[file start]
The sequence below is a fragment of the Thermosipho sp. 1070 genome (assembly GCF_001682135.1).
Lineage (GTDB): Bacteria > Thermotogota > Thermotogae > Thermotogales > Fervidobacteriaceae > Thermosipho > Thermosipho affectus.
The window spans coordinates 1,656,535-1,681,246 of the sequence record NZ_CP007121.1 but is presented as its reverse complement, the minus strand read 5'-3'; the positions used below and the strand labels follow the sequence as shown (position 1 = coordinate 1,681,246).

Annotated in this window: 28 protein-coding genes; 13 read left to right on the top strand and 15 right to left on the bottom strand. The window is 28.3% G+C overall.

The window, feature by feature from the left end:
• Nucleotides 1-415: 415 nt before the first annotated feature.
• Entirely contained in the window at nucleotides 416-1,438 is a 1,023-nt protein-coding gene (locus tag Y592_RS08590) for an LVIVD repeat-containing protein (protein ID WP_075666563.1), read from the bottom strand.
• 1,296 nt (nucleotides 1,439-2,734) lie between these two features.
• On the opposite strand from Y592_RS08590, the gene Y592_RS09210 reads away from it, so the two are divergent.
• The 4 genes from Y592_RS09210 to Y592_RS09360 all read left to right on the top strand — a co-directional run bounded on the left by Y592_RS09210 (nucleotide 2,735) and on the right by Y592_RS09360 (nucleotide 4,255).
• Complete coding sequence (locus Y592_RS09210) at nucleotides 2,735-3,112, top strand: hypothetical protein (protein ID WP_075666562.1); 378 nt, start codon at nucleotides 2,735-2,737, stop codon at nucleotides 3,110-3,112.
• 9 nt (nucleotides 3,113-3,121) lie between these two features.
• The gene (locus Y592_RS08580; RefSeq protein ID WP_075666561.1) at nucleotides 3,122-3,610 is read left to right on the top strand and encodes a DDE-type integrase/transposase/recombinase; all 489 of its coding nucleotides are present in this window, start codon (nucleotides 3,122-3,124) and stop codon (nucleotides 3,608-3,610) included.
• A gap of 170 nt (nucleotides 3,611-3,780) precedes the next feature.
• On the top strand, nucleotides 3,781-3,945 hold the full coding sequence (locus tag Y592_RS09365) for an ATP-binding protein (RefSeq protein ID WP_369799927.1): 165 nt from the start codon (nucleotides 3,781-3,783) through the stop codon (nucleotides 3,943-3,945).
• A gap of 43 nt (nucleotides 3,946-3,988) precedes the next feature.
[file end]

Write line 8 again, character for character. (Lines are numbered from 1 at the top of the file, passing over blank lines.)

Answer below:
• 1,296 nt (nucleotides 1,439-2,734) lie between these two features.